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[dis-in-her-it] /ˌdɪs ɪnˈhɛr ɪt/
verb (used with object)
Law. to exclude from inheritance (an heir or a next of kin).
to deprive of a heritage, country, right, privilege, etc.:
the disinherited peoples of the earth.
Origin of disinherit
1525-35; dis-1 + inherit
Related forms
disinheritance, noun
undisinherited, adjective Unabridged
Based on the Random House Dictionary, © Random House, Inc. 2015.
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Examples from the Web for disinherit
Contemporary Examples
Historical Examples
  • Raoul is surprised to see him, but at once renews his oath to disinherit all of Berniers family—his father and uncles.

  • She did not assist to depose him till he had conspired to disinherit her.

  • What did you do to grandpa Rouget, to your father, that he should drive you away and disinherit you?

    The Two Brothers Honore de Balzac
  • And now you come and say: 'Engage yourself to him—and I'll disinherit him at once.

    The Coryston Family Mrs. Humphry Ward
  • We have been in perpetual peace till now, that thou come to disinherit us.

  • A father had taken offence at his son, and threatened to disinherit him.

    Bunyan James Anthony Froude
  • When finally he threatened to disinherit the young man, Francis cheerfully agreed to surrender all right to his inheritance.

  • And as for the money and all that, if you disinherit her, or—or whatever it is they do—we don't care.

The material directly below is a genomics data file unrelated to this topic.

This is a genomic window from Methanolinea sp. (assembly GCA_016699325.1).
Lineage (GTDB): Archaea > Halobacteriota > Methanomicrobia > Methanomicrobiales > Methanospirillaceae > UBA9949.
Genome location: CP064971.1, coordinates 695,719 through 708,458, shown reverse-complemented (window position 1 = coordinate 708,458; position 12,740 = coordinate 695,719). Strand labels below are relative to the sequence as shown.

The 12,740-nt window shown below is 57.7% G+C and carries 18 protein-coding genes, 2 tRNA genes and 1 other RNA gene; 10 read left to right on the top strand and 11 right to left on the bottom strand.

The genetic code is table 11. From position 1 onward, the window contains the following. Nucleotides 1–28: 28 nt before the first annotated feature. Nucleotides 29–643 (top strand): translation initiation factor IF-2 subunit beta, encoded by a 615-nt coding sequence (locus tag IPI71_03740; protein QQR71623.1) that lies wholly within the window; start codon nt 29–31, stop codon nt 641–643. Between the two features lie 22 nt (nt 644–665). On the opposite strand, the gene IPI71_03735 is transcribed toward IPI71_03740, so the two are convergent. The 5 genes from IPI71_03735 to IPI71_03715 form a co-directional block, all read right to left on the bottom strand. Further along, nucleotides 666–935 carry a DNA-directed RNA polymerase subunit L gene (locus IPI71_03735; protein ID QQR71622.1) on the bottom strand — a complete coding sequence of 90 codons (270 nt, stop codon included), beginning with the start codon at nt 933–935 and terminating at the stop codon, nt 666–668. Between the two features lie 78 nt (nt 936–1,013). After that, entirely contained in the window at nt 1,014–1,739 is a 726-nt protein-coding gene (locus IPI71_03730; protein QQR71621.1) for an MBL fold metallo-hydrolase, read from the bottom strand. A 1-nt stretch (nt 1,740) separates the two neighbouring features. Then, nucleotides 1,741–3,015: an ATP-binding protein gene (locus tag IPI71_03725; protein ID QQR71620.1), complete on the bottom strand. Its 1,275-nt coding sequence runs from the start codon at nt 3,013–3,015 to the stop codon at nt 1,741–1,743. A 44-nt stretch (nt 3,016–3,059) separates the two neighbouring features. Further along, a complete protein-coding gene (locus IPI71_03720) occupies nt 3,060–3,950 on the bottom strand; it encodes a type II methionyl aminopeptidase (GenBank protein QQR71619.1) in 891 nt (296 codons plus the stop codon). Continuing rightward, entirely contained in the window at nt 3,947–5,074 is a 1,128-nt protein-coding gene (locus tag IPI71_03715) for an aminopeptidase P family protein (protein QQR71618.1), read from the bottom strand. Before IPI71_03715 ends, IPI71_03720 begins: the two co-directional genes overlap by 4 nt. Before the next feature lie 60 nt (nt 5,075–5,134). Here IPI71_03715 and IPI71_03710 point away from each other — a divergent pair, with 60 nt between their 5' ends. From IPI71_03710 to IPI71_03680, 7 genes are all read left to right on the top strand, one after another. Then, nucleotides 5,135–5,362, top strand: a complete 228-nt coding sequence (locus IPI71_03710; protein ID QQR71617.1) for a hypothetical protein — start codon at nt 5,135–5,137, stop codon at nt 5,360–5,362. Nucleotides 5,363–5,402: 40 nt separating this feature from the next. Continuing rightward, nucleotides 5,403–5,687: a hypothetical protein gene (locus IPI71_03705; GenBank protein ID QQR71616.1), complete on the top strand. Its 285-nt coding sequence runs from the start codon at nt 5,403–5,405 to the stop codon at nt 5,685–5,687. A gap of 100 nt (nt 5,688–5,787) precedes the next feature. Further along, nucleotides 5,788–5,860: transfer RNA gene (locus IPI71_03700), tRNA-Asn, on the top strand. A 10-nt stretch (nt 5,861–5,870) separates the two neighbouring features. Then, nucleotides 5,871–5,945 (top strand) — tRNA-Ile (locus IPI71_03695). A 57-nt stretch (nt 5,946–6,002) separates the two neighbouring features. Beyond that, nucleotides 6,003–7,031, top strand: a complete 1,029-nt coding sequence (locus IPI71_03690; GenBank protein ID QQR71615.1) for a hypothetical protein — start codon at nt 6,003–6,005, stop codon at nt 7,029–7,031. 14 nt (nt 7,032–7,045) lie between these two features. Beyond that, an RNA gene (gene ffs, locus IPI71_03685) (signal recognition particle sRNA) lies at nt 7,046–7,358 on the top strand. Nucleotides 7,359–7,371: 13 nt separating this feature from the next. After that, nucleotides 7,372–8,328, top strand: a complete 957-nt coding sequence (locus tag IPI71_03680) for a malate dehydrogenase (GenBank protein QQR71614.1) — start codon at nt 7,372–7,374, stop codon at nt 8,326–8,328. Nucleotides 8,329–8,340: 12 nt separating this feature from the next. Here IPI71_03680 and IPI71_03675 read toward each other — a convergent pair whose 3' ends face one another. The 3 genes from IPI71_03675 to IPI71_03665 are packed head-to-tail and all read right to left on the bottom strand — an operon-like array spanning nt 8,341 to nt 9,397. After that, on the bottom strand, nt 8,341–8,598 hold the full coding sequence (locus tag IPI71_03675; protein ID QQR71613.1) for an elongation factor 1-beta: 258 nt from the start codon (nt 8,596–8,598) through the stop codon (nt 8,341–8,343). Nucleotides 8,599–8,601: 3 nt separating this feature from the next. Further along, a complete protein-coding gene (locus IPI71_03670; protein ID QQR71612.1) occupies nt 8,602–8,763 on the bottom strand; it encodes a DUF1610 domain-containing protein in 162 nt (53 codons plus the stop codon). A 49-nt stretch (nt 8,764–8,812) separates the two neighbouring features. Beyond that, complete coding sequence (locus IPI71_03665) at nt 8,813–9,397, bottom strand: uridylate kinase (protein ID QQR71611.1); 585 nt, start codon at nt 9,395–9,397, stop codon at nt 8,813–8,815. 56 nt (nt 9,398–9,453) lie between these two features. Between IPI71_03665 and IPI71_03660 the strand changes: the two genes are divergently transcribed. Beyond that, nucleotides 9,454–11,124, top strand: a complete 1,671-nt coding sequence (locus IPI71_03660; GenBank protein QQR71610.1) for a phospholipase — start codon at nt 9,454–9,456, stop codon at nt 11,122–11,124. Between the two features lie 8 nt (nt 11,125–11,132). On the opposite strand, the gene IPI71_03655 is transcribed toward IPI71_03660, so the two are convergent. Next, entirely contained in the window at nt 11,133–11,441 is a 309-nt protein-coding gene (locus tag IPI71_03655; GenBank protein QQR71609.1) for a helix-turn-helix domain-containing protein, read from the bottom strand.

The Portygee Joseph Crosby Lincoln
  • That he should threaten to disinherit his daughter if she married contrary to his wishes was to be expected.

    The Way We Live Now Anthony Trollope
British Dictionary definitions for disinherit


verb (transitive)
(law) to deprive (an heir or next of kin) of inheritance or right to inherit
to deprive of a right or heritage
Derived Forms
disinheritance, noun
Collins English Dictionary - Complete & Unabridged 2012 Digital Edition
© William Collins Sons & Co. Ltd. 1979, 1986 © HarperCollins
Publishers 1998, 2000, 2003, 2005, 2006, 2007, 2009, 2012
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Word Origin and History for disinherit

mid-15c., from dis- "not" + inherit. Related: Disinherited; disinheriting. Replaced earlier desherit (c.1300), from Old French desheriter.

Online Etymology Dictionary, © 2010 Douglas Harper
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